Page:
تجزیه و تحلیل سیستم اطلاعات جغرافیایی از تاثیر شیوه های مدرن و سیاست بر میراث شهری از اربد، اردن
|کد مقاله||سال انتشار||تعداد صفحات مقاله انگلیسی||ترجمه فارسی|
|17576||2009||12 صفحه PDF||سفارش دهید|
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Publisher : Elsevier - Science Direct (الزویر - ساینس دایرکت)
Journal : Cities, Volume 26, Issue 2, April 2009, Pages 81–92
This paper shows the results of a study carried out on the central area of Irbid, Jordan in order to assess the effect of the modern urbanization process on the degradation and loss of the city’s heritage. This type of work comes as a result of the need to study the interaction between modern and heritage landscapes, which are in a direct physical contact with each other, and thus to address the problems facing sustainable development. This paper investigates a number of urban planning concerns that include: assessment of heritage/modern landscape compatibility, heritage building degradation, urban land use change and its role in the fragmentation and lack of connectivity between historic sites, visual pollution and the effectiveness of the existing urban system infrastructure. For each problem, a complete scientific analysis supported by a detailed mapping system is performed, resulting in recommendations for the necessary engineering solutions. Spatial analysis through GIS, e.g. 3D modeling, focuses on evaluating the current condition of the urban system near the heritage landscape. The paper presents important findings, such as identifying the impact of urban and infrastructural expansion, detected from historical aerial images at different epochs, on the historic center of Irbid. The study emphasizes the urgent need to solve the current problems related to the urban system, to achieve the vision of sustainability, which includes solving traffic problems for improving system accessibility, and reevaluating the policies and regulations to achieve a balanced interaction between the heritage and modern landscapes within the city.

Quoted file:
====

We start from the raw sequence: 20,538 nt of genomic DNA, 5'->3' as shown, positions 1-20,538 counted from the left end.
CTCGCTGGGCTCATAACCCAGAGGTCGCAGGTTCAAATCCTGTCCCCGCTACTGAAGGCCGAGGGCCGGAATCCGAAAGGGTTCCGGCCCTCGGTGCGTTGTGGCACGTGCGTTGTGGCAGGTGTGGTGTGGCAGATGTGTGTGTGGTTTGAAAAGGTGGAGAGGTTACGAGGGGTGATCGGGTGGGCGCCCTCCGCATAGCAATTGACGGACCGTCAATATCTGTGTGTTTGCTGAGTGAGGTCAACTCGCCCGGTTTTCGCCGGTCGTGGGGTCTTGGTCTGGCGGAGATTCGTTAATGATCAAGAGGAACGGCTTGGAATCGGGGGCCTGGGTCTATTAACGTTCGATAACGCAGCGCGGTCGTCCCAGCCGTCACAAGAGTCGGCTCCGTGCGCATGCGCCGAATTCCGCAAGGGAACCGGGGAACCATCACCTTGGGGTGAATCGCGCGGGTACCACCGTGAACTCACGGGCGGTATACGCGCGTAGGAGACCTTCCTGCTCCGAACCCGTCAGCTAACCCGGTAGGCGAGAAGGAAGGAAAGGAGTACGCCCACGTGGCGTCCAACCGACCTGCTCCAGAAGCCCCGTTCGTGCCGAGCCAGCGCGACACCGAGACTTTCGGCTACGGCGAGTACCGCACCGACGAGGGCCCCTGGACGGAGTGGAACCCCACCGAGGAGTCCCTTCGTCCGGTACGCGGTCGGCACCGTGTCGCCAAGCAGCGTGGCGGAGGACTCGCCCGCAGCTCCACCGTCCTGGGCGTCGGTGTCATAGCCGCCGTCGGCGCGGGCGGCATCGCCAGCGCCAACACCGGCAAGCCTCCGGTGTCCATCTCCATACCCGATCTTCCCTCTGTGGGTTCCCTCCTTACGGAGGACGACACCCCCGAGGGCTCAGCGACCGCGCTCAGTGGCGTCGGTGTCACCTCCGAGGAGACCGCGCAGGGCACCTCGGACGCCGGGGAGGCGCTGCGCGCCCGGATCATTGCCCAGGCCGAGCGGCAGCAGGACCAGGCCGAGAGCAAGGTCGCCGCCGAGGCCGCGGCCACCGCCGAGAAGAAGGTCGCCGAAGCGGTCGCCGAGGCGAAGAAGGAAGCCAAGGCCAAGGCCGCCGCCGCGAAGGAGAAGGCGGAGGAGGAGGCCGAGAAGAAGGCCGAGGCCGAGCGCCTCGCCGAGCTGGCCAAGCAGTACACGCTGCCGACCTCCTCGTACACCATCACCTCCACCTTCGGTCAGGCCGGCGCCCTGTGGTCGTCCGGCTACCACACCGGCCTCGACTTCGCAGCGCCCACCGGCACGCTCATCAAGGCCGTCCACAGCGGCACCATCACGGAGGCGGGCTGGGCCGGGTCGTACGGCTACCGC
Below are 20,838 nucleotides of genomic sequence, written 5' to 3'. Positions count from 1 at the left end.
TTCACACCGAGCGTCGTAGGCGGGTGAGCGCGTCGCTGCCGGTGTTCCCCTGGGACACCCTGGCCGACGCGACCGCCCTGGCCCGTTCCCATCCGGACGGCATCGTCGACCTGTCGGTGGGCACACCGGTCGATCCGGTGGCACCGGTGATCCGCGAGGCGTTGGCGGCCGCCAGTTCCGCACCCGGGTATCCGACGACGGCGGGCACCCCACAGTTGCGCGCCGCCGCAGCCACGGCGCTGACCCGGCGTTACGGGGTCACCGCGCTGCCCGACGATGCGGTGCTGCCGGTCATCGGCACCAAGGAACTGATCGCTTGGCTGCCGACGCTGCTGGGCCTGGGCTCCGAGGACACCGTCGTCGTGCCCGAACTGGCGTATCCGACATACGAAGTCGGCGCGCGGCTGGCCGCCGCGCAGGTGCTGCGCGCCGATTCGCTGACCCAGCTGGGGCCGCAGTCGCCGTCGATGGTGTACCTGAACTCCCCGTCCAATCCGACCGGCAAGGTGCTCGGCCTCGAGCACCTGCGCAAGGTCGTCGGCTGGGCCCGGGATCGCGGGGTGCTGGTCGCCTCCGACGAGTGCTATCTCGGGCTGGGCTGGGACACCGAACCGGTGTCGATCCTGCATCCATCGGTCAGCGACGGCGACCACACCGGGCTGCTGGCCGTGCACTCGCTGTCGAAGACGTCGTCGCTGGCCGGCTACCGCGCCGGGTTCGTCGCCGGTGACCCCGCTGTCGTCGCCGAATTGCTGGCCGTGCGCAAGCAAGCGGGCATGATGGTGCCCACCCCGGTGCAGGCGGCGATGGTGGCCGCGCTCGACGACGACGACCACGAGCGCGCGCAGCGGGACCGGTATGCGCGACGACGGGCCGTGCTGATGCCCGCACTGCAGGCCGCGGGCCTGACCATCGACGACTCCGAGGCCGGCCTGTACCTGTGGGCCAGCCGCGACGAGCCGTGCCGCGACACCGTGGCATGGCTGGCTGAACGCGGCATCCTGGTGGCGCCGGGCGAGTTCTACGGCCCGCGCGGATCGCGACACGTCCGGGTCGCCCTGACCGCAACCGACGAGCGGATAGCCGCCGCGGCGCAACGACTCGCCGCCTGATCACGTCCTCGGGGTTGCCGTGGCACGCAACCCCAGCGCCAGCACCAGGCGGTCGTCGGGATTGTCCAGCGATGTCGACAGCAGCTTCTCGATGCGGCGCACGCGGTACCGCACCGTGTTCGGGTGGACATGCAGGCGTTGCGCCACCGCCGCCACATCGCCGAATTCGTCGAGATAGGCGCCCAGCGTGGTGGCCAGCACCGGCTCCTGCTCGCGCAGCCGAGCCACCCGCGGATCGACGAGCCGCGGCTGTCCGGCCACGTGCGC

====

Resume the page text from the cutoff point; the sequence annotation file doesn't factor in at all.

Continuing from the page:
Between 1975 and 2000, the percentage of the population living in urban areas in developing countries grew from 27% to 40% (Brockerhoff, 2000). This increase in population is associated with urban and infrastructural expansion. City boundaries continue to expand, consuming more and more of rural areas, forests, heritage places and other important non-urban areas. The UN publication World Urbanization Prospects ( United Nations, 2002) presents other facts about the severity of the challenge of international urbanization that is making urban management one of the most important challenges for the 21st century ( Cohen, 2004). Understanding the change brought by urban development is critical to those who study urban dynamics and those who manage resources and provide services in these rapidly changing environments ( Knox, 1993 and Turner et al., 1993). The situation is more severe in developing countries where the fast pace of urbanization is mainly unplanned and presents a real threat to different natural and cultural resources. The current urban transition in developing countries is characterized by a number of key aspects ( Cohen, 2004, Brockerhoff, 2000, Hall and Pfeiffer, 2000, Sassen, 2001a and Yeung, 2000). First, the scale of change is unprecedented. Second, urbanization is occurring at a rapid-though not altogether unprecedented-pace. Third, urbanization is now occurring more rapidly in countries that have relatively lower levels of per capita income. Fourth, the nature and direction of urban change today is more dependent on the global economy than ever before. Fifth, there is an on-going convergence in urban and rural lifestyles. Finally, urbanization is occurring under a broadly different set of demographic regimes. Careful consideration of such aspects leads to a better understanding of the dynamics of urban change and its role in altering the open landscape. Many cities in the world are distinguished by historical areas and heritage sites, some thousands of years old; these are often located near the old city center and are now surrounded by modern urban structures. Unplanned urban expansion and altering of landscape into industrial, commercial or residential land uses have a negative impact on such heritage. This impact can be either direct or indirect. Direct negative impact is represented in the destruction and removal of the urban heritage for the purpose of new construction. On the other side, indirect impact results as a by-product of the proximity of modern urban areas to heritage sites, which results in air pollution, fragmentation and lack of connectivity between these sites. Urban heritage management is a necessary tool to create a balance between the preservation of the character of existing heritage and the changes brought by the urbanization process in the context of the overall city tourism planning (Nasser, 2003). Two directions of urban heritage management are clear in the literature. The first direction, as clear in the work of Arthur and Mensah (2006), focuses on the integration of tourism, socio-economic and ecological factors for sustainable development where urban management must respect and incorporate human practices and actions of the local community into its professional approach to urban development. It emphasizes the need for actions to activate stakeholder participation, urban management and good governance for sustainable heritage development (Arthur and Mensah, 2006). The second direction develops a community and culture-led agenda to achieve sustainability in the management and planning of heritage places within the urban context. Integrating heritage management rules within the city’s planning polices is a key solution toward sustainability. Such action will achieve a balance between the need for preserving the valuable heritage sites and the increasing demand on land for urban uses. For example, in the Netherlands, cultural heritage is integrated into physical planning and the development of new functions to ensure heritage-modern urban compatibility (Vervloet et al., 2003). These efforts to integrate cultural history and spatial planning have become known as ‘cultural planning’ (Vervloet et al., 2003 and Bloemers and Van der Valk, 2004). The link between heritage management and spatial planning has been recorded in formal documents at the European and national level. The European Landscape Convention, for example, in 2000 emphasized historical values in landscape management (Bloemers and Van der Valk, 2004 and Antrop, 2005). In order to reach a satisfactory policy in such a complex urban environment, a careful process of decision-making is required, which usually takes time and can be costly (Ackoff, 1981, Banister, 1997, Mintzberg, 1979 and Simon, 1960). A key issue that needs to be taken into consideration in urbanization centers containing heritage districts is the importance of including such heritage sites in the Master Plan of the city. This will ensure that any development near such sites is under control and will minimize the negative impact of modern urban structures. In this way, a balanced landscape system can be obtained that provides a better integration between heritage and modern parts of the city. A number of methodologies are proposed in the literature to protect the urban heritage within the scope of the city Master Plan. Kozlowski and Vass-Bowen1 (1997) recommend the adaptation of the buffer zone planning (BZP) technique for urban heritage protection. In this approach, it is suggested that a technique applied in natural heritage protection to ‘buffer’ national parks from external threats occurring outside the legal bounds of protected places can be adapted to the urban environment in the protection of cultural heritage. This approach is very beneficial in the planning phase of the city. However, practical problems may appear when applying such approach to heavily developed urban areas, where having an empty buffer space becomes a real challenge. Nijkamp et al. (1998) reviews six assessment methods, such as benchmarking; spider model; the meta-regression analysis; regime analysis; the flag model and rough set analysis, which may be applicable to a wide range of urban planning problems. The flexible scope of these methods renders them also appropriate for sustainability issues in the context of the management of urban cultural heritage. Xie et al. (2007) use the mid-section of the ancient Silk Road – He–Xi Corridor as a case study to examine the challenges of urban development in West China and to propose suggestions for future development, from the perspective of comprehensive planning, taking into account the issue of heritage sustainability. New analytical tools and concepts are required which would enrich and expand the conventional methods utilized and which would ensure sustainability of cultural heritage in any urban setting. Among these are Geographic Information Systems (GIS), digital mapping systems that link spatial and non-spatial data of landscape features, which are of great help in documenting different urban features beside their role in modeling the urban process and its effect on heritage sites. Some Spatial Decision Support Systems (SDSS) are currently being developed (Jankowski et al., 1997) that integrate the usage of GIS and other tools such as Multicriteria analysis (Voogd, 1983) for planning and evaluating the change brought to heritage sites by urban development. This paper evaluates the current urbanization process in Irbid, Jordan and its role in the degradation of its historic part. The paper presents a scientific analysis for each threat facing heritage sites, using GIS, and proposes realistic solutions to enhance the urban environment.